Today's tip is:
Teaching Big and Little
Big and little is a concept that is important for young children to learn. Between ages 2-3, I start targeting this concept in speech therapy. Distinguishing between big and little items is a skill that is commonly tested on language tests around 2-3 years old.
Understanding big and little is important for later math skills. But, big and little are important adjectives for young children to understand and use. When a child can use big and little to describe, it will encourage them to use phrases as well ("big car").
There are plenty of flashcards, books, and games targeting this concept for toddlers and preschoolers. These are great and have their uses. However, real objects around your home will make teaching this concept easy and meaningfully.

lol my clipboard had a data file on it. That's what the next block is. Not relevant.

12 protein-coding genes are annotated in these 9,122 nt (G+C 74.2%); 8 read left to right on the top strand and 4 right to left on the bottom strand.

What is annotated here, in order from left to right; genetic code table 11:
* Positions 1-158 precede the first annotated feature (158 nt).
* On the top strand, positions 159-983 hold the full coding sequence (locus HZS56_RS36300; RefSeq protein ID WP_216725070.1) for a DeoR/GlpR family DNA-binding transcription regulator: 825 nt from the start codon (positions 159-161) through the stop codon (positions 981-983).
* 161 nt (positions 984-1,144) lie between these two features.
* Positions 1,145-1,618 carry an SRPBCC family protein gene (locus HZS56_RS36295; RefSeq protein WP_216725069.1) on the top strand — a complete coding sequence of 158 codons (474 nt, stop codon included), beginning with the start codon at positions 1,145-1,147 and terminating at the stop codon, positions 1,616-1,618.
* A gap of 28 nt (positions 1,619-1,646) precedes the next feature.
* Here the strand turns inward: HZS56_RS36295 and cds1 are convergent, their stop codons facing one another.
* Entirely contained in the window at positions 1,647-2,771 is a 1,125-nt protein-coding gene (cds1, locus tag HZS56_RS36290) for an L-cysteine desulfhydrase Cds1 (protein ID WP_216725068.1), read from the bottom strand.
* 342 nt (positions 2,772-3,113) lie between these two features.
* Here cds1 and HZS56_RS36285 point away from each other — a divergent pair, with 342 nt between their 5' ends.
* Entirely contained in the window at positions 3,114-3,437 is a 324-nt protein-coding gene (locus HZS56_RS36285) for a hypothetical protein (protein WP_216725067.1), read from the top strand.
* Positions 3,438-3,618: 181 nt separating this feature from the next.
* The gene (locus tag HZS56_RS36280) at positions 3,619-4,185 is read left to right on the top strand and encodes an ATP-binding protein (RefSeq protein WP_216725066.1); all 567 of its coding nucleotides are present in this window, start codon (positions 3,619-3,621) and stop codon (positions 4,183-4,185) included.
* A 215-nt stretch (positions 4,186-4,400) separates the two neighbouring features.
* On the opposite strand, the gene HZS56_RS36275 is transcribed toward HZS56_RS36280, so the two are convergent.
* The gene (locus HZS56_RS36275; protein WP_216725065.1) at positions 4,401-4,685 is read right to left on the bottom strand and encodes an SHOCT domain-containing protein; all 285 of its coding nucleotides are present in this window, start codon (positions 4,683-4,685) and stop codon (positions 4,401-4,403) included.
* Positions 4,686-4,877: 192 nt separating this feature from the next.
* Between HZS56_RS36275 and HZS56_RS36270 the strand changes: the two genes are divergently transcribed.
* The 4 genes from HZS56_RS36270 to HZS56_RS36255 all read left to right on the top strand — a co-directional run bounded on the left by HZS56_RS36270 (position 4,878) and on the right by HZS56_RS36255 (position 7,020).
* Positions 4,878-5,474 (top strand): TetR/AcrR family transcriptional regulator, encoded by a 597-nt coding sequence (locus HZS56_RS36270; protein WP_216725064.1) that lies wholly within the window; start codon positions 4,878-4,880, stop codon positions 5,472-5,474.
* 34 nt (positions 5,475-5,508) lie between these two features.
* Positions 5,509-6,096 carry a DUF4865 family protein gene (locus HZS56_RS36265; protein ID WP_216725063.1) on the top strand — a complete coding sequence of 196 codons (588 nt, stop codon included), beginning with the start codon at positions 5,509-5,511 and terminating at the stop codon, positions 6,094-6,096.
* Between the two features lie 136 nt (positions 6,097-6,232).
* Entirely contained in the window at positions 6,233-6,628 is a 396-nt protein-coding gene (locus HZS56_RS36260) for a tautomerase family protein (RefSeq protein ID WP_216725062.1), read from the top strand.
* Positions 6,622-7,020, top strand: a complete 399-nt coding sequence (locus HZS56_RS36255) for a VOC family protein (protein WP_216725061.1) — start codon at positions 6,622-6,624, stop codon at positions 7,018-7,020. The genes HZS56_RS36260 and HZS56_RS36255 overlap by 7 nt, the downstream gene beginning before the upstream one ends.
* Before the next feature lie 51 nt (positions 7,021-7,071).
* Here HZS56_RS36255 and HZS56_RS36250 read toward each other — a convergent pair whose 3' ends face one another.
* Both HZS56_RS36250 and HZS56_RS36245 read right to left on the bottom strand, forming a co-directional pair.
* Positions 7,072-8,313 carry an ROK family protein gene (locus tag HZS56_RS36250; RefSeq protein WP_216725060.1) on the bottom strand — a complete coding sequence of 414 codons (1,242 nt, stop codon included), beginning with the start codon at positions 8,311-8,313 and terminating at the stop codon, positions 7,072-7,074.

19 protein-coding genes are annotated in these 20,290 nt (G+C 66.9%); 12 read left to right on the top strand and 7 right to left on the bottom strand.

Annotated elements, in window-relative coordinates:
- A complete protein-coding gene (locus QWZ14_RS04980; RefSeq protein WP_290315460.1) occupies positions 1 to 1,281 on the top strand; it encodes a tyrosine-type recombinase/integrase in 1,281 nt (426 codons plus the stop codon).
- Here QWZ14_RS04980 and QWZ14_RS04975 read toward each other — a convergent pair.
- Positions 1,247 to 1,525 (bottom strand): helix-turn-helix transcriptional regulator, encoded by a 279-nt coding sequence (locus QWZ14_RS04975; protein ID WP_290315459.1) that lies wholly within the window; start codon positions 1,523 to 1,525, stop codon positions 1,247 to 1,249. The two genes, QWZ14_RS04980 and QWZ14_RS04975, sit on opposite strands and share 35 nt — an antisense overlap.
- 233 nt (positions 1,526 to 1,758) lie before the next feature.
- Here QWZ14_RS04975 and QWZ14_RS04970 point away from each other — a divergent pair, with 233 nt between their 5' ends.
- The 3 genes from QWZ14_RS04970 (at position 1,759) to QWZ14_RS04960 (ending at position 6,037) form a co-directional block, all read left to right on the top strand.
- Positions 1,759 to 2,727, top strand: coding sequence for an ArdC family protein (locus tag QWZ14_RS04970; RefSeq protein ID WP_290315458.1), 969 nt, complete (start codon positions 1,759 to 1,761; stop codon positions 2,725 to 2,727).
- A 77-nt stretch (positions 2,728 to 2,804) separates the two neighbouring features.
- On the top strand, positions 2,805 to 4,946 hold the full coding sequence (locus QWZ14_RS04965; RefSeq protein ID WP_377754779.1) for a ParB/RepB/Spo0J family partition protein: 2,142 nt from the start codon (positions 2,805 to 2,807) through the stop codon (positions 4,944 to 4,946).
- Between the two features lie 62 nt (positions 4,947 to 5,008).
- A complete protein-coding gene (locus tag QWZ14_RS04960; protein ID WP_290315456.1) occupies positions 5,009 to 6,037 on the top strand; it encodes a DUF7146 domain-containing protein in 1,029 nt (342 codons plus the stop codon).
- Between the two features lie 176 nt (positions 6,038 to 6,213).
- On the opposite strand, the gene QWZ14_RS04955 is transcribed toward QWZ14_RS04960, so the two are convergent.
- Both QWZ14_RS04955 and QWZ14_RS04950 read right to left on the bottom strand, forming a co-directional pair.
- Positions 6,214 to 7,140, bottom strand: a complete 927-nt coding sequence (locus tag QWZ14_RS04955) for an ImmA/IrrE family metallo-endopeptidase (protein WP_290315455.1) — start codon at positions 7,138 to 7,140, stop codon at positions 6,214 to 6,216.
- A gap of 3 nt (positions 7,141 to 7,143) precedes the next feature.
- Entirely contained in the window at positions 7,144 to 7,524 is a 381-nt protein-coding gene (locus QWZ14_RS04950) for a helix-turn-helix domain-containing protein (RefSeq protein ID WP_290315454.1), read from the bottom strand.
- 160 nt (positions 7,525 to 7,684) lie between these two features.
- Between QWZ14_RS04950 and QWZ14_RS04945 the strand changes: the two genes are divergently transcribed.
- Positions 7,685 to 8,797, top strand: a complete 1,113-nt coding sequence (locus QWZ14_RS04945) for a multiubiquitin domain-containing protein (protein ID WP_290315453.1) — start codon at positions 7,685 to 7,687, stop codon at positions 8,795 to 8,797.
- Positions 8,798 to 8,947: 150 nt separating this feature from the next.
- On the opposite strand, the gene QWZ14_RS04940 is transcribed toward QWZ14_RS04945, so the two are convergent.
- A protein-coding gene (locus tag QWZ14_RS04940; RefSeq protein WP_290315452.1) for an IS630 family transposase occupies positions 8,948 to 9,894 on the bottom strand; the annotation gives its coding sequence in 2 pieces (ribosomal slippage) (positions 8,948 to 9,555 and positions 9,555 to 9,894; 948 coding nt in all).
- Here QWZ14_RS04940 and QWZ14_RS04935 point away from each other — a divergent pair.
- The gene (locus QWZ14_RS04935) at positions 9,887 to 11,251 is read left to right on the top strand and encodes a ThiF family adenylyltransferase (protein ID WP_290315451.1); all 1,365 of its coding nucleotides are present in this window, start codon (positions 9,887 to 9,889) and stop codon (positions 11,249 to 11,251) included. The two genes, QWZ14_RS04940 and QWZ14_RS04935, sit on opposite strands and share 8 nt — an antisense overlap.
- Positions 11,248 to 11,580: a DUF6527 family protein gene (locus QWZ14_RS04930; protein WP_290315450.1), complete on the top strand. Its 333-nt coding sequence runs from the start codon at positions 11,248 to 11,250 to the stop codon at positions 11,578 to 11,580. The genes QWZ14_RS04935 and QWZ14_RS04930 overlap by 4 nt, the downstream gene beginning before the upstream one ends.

Here are 8 ideas to show your child big and little with things around your home:
2. Trucks, cars, tractors, or other vehicles
3. Basketball versus a baseball
5. Socks and shoes
6. Sticks, rocks, and leaves when playing outside
8. Hands and feet
-When a child is just starting out, the big and the little objects I use are not close in size. You can see for spoons, I choose to use serving spoons and toddler spoons to show a marked difference between big and little.
-You can play a sorting game to teach this idea. Tell the child to put all the big trucks in one bucket and all the little trucks in another bucket.
-You can hold up two items and have them point to the big or little one.
-You can give directions using big and little. You can hold up two spoons and tell the child to give the big spoon to daddy.
-You can simply talk about big and little. When putting on shoes, you can remark about how your shoes are big but the child's shoes are little.
There you go! Have fun teaching your child using things around your home! Come back next Thursday.
Therapy Thursday is for educational purposes only and not intended for therapeutic advice.